Julie Powell's second memoir, _Cleaving_ is very different and darker in tone than her first
Nov 30, 2009
Review by Rebecca Huston
Rated a Very Helpful Review
Pros:Revelations about love, the human heart, and the world of meat.
Cons:Depending on how you looked at J&J, you might be disappointed at this one.
The Bottom Line: A fascinating look at the world of meat, and especially meat eating. Not to mention, sex and the nature of love.
When I found out that Julie Powell, who chronicled her culinary adventures in Julie and Julia was busy writing her second memoir about cooking, I was pretty excited. As with most foodies, the next best thing to eating a great meal is to read about someone else's time with great food. So I put in a pre-order with Amazon for Cleaving and waited.
Recommend this product?
Picking up some time after Julie and Julia, we first meet Julie as she is working in an upstate New York butcher's shop. She's busy cutting down beef liver, and noting the textures and sensuousness of raw meat as well as her fellow co-workers, all male. It's quite a change from her previous book, and as we see in the chapters to come, a far darker world for her.
For one thing, life at home in New York City is getting a bit crazed. Her marriage with Eric has gotten disjointed and rocky, and her own obsession with a man known as only 'D' putting on enough strain that she's taking on a near four hour commute in order to be an unpaid apprentice at Fleishers, a butcher's shop on the other side of the Hudson. But she's also drawn to the art of butchery, the art of taking a dead animal and turning into the cuts and steaks and chops that we're so used to buying at the market. For Julie, it's a revelation into how people fit together as well, and as she muses on that, especially when she is not working at the shop, she discovers her own dilemmas in her marriage and the clandestine affair that she is having with D.
It was not just the interactions that Julie has with her fellow butchers that I found interesting, but also her very real problems in her marriage, where things are coming apart at the seams, and yet, she just cannot let go of the other man. (Personally, I couldn't see what she found in him -- with someone like Eric, there wouldn't be any room for any one else in my book. But that's me.) And I found her tormented affair to be heartbreaking to read at times. She knows better, and she tries, but the allure of D is just too strong to ignore at times.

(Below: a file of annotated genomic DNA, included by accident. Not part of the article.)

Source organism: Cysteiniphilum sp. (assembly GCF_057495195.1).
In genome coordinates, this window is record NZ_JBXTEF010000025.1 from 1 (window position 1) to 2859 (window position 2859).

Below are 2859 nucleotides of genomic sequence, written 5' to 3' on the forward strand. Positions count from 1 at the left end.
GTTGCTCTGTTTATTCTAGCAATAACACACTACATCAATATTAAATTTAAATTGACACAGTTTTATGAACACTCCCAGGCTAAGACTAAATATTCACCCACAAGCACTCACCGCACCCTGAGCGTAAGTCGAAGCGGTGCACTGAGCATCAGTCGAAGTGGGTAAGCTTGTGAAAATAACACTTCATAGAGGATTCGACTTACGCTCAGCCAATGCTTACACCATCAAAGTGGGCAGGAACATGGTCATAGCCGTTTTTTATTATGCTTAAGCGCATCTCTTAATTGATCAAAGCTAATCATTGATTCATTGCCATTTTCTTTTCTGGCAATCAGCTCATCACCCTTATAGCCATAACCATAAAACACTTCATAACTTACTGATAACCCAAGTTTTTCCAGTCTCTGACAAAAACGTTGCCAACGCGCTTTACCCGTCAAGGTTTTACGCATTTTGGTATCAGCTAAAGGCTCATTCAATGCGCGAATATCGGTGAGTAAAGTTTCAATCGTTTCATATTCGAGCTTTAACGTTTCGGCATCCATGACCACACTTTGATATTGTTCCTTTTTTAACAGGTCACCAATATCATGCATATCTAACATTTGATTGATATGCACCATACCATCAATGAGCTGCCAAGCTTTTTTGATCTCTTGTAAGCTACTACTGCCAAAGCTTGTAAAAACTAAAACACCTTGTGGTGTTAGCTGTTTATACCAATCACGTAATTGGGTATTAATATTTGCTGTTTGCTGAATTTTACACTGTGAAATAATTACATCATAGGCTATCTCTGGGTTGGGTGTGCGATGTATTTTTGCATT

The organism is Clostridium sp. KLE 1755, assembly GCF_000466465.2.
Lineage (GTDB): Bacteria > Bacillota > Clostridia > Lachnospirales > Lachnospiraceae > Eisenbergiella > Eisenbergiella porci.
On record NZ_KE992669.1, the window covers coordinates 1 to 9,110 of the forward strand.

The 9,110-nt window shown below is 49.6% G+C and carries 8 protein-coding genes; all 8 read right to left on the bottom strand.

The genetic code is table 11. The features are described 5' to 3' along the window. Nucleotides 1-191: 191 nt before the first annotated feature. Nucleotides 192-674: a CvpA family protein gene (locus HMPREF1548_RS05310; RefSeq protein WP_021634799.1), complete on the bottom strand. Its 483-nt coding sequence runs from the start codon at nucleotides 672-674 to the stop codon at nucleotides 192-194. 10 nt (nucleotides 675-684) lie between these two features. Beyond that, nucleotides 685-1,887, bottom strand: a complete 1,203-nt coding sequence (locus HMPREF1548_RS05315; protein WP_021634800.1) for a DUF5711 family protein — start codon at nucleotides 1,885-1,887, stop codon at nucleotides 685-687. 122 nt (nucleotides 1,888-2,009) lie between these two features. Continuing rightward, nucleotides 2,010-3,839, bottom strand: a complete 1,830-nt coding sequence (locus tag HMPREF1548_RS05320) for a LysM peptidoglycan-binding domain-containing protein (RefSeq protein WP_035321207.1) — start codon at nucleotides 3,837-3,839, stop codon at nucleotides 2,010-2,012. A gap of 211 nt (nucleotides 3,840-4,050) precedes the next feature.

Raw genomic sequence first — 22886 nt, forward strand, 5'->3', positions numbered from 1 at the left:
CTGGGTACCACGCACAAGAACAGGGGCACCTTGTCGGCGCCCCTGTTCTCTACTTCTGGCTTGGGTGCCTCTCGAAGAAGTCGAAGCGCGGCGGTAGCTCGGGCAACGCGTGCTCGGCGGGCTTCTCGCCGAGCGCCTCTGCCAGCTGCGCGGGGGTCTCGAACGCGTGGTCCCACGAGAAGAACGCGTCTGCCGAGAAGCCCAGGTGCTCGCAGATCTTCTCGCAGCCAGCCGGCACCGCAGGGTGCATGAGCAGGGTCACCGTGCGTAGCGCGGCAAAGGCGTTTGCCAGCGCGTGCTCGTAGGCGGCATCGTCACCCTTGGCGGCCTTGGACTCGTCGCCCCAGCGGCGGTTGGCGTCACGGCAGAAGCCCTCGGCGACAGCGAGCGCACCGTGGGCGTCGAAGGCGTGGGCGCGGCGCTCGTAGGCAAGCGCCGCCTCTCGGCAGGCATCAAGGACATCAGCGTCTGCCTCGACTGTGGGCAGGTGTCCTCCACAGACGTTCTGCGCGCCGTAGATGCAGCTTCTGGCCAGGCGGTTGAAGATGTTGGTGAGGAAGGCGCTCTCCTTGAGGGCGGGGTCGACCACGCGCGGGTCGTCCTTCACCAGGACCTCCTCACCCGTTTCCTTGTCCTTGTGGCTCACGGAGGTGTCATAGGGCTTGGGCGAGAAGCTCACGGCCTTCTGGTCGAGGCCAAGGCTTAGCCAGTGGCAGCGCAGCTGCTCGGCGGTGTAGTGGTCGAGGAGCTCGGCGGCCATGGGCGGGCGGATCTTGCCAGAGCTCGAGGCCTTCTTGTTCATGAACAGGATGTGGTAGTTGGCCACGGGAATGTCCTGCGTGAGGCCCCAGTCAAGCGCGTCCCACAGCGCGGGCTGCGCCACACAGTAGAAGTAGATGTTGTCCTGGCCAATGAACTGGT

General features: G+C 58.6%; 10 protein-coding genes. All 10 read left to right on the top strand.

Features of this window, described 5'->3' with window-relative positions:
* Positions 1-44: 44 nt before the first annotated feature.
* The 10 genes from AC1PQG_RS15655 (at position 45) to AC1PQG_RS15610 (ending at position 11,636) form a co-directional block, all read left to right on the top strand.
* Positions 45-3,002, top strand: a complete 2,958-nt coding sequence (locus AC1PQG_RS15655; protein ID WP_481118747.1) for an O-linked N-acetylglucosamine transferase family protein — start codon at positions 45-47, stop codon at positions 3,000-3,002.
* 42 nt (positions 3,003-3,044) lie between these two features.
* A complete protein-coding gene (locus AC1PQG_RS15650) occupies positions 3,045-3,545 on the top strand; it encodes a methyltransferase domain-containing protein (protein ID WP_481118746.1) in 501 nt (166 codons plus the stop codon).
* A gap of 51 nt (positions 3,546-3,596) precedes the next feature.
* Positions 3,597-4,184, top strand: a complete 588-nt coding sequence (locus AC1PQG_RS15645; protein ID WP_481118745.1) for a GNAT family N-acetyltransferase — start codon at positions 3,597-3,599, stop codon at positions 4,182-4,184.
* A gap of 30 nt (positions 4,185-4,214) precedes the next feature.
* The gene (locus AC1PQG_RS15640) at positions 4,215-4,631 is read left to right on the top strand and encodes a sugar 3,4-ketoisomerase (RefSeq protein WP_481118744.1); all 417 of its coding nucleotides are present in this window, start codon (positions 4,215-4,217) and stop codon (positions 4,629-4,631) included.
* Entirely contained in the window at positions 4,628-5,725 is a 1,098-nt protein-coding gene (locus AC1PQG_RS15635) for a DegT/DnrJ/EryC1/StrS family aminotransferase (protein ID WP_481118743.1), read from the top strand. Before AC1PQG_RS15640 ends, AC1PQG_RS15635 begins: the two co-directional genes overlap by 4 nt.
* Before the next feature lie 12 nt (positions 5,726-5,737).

When her apprenticeship is ended, Julie takes another daring step. This time, she travels to various points around the world, looking at the butchering industry and food in three very unique spots in the world. First is Argentina, then the Ukraine, both places where she learns a great deal about people but it is in the third location that she has the greatest insights. But as with learning anything, there's some troubles as well, when she is attacked in Tanzania one night...
This was quite a different read than Julie and Julia. Where the earlier book had a touch of both mayhem and whimsy to it, this one is darker and more primal. I found myself disturbed and occasionally distressed over Julie's predicaments, especially when it came to the trip in Tanzania. The tone here is darker, and the humour much more mordant and not at all funny at times. Given what I've said here, you'd might think that I hated this read. Actually, I didn't -- I found it very insightful, and while painful to read at times, very intense emotionally, and a way for me to look at some of my own darker moments in the past.
I feel that it was rather brave of Ms. Powell to lay out her story, and a very personal and private one at that, in this volume. It's hard to admit that one's own private, romantic life isn't just right, but that it's spinning out of control, and be able to look at one's own mistakes in setting it on that path. While Cleaving isn't a book that I would recommend to anyone -- it's pretty much for the foodies out there -- it is a very good read, and while not everything is resolved by the end, Julie has made progress into becoming a wiser, more mature person.
Along with the narrative, told in Ms. Powell's snarky, there-you-are style, there are recipes themed in with every chapter, and they tend to be simple and delicious. (I tried the one with beef liver, and swooned with delight) It's not a very long read, and took just an evening or two to get through. And of course, there are plenty of Buffy the Vampire Slayer references.
Overall, four stars. If you've read the previous memoir by Julie Powell, this one won't be a hardship at all. I do recommend that one first, as there are some references back to it in this one, and it would help to make the relationship between Eric and Julie much more comprehensible.
Other books by Julie Powell:
Julie and Julia: My Year of Cooking Dangerously
Cleaving: A story of Marriage, Meat and Obsession
2009; Little, Brown and Company
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